Yorkton-area organizations collaborate on U of R project to support older adults living with dementia

News Release Release Date: May 11, 2021 10:00 a.m.

Three Yorkton-area organizations have been selected to participate in a project that will support greater social inclusion of older adults living with dementia and their care partners. The five-year Interventions to Enhance Social Inclusion of Older Adults with Dementia in Saskatchewan project was announced in November 2019 after receiving a $3 million dollar contribution agreement, funded by the Government of Canada under the New Horizons for Seniors Program. The project is being conducted through the Saskatchewan Population Health and Evaluation Research Unit (SPHERU), a research centre based at both the University of Regina and the University of Saskatchewan.

The project is being led by Dr. Bonnie Jeffery, a professor in the Faculty of Social Work at the University of Regina. The team also includes Dr. Tom McIntosh, professor in the Department of Politics and International Studies, and Dr. Nuelle Novik, associate professor in the Faculty of Social Work.

After determining that Yorkton and the surrounding rural areas would be the focus of this project, the team held information sessions and connected with many Yorkton-area organizations. The team is pleased to announce that the first sub-projects to be supported will be led by three collaborating organizations. The Yorkton branch of SaskAbilities, the City of Yorkton, and the Alzheimer Society of Saskatchewan will now be implementing their own sub-projects as part of the larger project.

“We have been affected by the COVID-19 pandemic for over a year now, and it has caused many older adults to feel isolated from their friends and families, especially those living with dementia,” says Jeffery. “We are proud to partner with these three organizations and work together to support older adults with dementia in Yorkton and the surrounding communities. We plan to continue to work with other organizations to support additional projects, especially those that focus on rural communities in the area.”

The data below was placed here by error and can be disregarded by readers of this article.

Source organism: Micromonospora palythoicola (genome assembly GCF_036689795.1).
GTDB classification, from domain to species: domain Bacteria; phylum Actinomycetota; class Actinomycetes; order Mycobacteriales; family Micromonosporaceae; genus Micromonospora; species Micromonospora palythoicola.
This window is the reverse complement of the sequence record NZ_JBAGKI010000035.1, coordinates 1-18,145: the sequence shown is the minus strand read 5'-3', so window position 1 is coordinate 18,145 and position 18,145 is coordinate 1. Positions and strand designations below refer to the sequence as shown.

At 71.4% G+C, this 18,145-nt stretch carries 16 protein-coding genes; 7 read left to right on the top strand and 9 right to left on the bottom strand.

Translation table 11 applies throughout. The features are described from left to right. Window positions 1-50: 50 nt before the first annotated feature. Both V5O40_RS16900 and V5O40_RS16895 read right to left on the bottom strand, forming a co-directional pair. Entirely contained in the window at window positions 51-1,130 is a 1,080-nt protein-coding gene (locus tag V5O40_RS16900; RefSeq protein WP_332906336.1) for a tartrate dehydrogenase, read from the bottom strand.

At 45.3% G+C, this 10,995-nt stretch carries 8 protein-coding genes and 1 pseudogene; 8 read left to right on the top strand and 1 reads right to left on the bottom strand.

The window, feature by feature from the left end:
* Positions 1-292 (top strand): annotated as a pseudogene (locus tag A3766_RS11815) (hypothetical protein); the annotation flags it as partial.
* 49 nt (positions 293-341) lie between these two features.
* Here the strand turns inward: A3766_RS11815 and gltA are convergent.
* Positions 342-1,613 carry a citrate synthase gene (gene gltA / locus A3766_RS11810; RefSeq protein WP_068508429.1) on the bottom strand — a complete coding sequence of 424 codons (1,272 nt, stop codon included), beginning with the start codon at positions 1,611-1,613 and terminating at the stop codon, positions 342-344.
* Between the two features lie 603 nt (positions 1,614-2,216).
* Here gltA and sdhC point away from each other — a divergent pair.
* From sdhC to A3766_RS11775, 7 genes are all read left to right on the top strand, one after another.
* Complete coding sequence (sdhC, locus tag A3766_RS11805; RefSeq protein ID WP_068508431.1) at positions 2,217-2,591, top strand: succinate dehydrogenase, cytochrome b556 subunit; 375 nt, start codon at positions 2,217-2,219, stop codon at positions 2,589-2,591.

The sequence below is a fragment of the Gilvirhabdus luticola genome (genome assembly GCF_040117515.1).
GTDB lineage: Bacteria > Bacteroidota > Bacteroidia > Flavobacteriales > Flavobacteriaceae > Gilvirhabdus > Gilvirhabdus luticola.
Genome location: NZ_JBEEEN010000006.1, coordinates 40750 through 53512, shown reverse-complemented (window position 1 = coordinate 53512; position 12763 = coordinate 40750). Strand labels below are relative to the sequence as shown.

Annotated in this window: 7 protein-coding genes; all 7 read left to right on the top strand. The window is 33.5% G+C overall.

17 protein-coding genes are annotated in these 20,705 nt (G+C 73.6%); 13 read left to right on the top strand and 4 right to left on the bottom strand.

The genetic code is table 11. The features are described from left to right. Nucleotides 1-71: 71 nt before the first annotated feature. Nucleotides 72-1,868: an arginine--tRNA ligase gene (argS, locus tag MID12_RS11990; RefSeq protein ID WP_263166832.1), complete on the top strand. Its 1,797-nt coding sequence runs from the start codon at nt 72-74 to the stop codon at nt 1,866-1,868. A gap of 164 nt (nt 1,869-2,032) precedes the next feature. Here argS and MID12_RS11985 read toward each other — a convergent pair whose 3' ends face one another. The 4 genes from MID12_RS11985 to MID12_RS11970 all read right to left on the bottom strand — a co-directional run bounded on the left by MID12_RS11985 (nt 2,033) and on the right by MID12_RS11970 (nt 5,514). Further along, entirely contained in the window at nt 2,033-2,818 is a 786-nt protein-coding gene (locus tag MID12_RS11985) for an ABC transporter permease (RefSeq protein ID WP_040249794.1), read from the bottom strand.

The Yorkton branch of SaskAbilities is proud to be part of the collaborative effort to launch a Dementia Friendly Life Enrichment Program. This program will enhance the quality of life of individuals living with dementia in Yorkton and surrounding rural communities. Two dementia-friendly facilitators will work with individuals and their families to develop person-centred plans that will guide programming and activities in the individual living with dementia’s home and community.

“We are so pleased to have the opportunity to expand our services to individuals who are living with dementia within Yorkton and surrounding rural communities,” says Jackie Washenfelder, Quality of Life Senior Supervisor with SaskAbilities. “It is our goal to enrich people’s lives by engaging them in meaningful activity, thus increasing their quality of life, while at the same time reducing isolation and caregiver burnout.”

The City of Yorkton’s Public Indoor Facility Audit project will encourage facilities to be more inclusive and accessible for seniors living in Yorkton, including those living with dementia. The City of Yorkton will hire an independent contractor and engage community members with lived experiences to help assess public indoor environments. The contractor will develop and use a checklist for each public facility to create an Age and Dementia-Friendly Facilities Audit Report.

"We are excited that, with the support of SPHERU, we can create a tool and method to guide us in creating more inclusive spaces,” says Lisa Washington, Community Development Manager with the City of Yorkton. "It is important that seniors and all our residents, including those with dementia, feel welcome and are able to access our indoor public spaces with the least amount of barriers."